26 Aug French More Likely to Transplant Kidneys from Older, Sicker Patients
MedicalResearch.com Interview with:
Alexandre Loupy, MD PhD
Nephrologist, Department of Nephrology & Kidney Transplantation
Necker Hospital, Paris
Head of the Paris Transplant Group (Inserm)
MedicalResearch.com: What is the background for this study?
Response: The lack of organs for kidney transplantation is a major public health problem across the world, due to its attributable mortality and excess cost to healthcare systems while waitlisted patients are maintained on chronic dialysis. Nearly 5,000 people in the US and 3,500 people in Europe die each year while waiting for a kidney transplant. Yet in the US, over 3,500 donated kidneys are discarded annually, representing almost 18% of the available organs, while the discard rate in France is only 6,8%, though these countries have similar organ allocation systems and offer the same treatments to patients after transplant.
We thus compared the use of donated kidneys in the US to France from 2004-2014 in much more depth, using a new approach based on validated analytic methods and computer simulation.
MedicalResearch.com: What are the main findings?
Response: The main finding is that French transplant centers are far more likely to transplant donated kidneys from older kidney donors or donors with comorbidities, compared to their US counterparts.
MedicalResearch.com: What should readers take away from your report?
Response: By redesigning their kidney allocation system and including organs from older donors or donors with comorbidities, US transplantation specialists could provide major health benefits to thousands of American patients suffering from kidney failure. Thousands more discarded kidneys would be transplanted annually, which would also benefit the US healthcare system through the tremendous savings that results from taking patients off costly dialysis.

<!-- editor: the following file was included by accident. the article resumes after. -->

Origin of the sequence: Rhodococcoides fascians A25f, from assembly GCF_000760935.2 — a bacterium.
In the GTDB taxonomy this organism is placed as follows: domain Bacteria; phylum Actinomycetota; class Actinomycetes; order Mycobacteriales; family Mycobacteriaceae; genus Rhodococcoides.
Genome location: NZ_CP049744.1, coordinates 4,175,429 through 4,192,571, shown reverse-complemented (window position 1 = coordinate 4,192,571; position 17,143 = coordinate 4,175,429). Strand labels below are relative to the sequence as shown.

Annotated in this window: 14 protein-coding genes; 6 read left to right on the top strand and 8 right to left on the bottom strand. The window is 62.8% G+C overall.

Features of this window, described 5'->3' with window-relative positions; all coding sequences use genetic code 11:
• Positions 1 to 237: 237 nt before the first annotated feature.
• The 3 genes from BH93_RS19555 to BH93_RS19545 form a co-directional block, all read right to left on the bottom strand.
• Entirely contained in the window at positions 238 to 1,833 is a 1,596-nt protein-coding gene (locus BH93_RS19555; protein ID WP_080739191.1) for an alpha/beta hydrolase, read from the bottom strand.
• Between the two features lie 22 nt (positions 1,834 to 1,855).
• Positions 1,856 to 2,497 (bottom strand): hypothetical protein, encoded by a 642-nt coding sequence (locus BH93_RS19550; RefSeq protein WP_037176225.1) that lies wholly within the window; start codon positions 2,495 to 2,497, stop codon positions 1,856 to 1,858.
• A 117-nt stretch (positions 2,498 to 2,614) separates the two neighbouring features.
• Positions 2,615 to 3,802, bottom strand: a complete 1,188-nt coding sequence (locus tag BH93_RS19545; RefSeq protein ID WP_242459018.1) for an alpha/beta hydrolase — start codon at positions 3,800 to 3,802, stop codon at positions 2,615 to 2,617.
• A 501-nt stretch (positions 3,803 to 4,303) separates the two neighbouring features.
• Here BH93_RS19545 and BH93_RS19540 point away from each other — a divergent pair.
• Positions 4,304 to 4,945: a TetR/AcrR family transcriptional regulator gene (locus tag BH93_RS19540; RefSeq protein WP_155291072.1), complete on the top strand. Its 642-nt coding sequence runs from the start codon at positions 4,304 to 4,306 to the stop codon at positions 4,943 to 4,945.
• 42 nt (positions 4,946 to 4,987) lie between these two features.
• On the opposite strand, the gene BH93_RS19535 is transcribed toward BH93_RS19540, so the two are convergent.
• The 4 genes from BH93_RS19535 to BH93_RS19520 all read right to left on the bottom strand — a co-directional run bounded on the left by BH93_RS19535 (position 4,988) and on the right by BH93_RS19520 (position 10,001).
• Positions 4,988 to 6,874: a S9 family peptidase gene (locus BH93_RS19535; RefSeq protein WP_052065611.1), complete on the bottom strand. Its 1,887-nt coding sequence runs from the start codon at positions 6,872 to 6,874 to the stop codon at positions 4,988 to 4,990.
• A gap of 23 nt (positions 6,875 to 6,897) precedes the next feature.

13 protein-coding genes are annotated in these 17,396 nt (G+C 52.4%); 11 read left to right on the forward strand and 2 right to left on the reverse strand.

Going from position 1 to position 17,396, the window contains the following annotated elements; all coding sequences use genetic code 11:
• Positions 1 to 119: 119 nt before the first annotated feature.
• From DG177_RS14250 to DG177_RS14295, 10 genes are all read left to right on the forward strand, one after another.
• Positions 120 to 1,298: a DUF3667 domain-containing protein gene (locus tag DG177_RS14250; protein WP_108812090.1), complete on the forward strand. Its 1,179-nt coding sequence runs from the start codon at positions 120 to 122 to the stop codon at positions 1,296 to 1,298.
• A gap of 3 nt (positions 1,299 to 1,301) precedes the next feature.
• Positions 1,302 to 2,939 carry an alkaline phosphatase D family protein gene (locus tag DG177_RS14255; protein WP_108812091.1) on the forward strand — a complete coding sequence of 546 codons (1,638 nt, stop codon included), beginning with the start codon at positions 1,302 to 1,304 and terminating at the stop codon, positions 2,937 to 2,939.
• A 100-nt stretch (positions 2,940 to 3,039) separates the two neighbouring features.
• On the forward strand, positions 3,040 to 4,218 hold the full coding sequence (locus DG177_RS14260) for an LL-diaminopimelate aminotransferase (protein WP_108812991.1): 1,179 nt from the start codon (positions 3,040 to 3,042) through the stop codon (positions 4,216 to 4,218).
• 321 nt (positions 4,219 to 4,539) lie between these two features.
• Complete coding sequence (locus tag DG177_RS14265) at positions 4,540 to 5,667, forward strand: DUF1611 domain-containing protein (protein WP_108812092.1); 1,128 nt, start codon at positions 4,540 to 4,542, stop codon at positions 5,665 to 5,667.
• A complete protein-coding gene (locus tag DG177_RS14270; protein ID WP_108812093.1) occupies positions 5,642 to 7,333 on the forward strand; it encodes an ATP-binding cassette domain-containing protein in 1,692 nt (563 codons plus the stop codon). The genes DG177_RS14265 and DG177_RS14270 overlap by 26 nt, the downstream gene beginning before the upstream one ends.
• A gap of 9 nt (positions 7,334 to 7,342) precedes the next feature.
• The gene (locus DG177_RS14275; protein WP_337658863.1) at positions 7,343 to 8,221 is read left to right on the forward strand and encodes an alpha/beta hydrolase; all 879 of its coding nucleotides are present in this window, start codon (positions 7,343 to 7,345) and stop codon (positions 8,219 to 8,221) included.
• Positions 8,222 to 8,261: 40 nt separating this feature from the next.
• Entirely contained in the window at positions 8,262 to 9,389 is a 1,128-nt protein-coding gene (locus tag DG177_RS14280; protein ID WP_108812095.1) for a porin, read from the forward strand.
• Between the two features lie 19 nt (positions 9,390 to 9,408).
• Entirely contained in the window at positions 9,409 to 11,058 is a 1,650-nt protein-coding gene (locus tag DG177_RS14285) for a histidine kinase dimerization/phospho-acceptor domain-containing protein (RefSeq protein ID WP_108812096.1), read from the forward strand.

The average age of kidney donors in the US (39-year-old) did not change over the 10 years of study, which was quite surprising because the US transplant waiting list is 95,000 patients long and we know that many patients on the US waiting list are elderly and would certainly benefit from a kidney transplant from a donor of the same age group. This feeling was reinforced by the fact that the average age of kidney donors in France is 56 years.
MedicalResearch.com: What recommendations do you have for future research as a result of this work?
Response: Chronic kidney disease is a major and growing public health problem, with 10% of the world population (up to 15% in the United States) affected. It is the 12th most frequent cause of death, with 1.1 million deaths per year worldwide. There is thus still a lot of research to be done. The current research focuses on how to get more transplants. We expect the next breakthroughs to come around helping transplants to last longer by preventing rejection and customizing precise treatments that match each patient’s biological profile.
MedicalResearch.com: Is there anything else you would like to add?
Response: This analysis builds on the long-standing tradition of utilizing international comparisons to identify best practices for treating patients with chronic conditions. We would like to emphasize the fact that international collaborations are key to improve clinical practice and tackle complex issues for the benefit of patients and the whole society.
We are optimistic that US centers are going to adapt. Our study adds to work by several other groups, such as the National Kidney Foundation, pleading for more emphasis on getting transplants done and not discarding kidneys that can bring the exceptional benefits of transplantation to more patients.
Aubert O, Reese PP, Audry B, et al. Disparities in Acceptance of Deceased Donor Kidneys Between the United States and France and Estimated Effects of Increased US Acceptance. JAMA Intern Med. Published online August 26, 2019. doi:10.1001/jamainternmed.2019.2322
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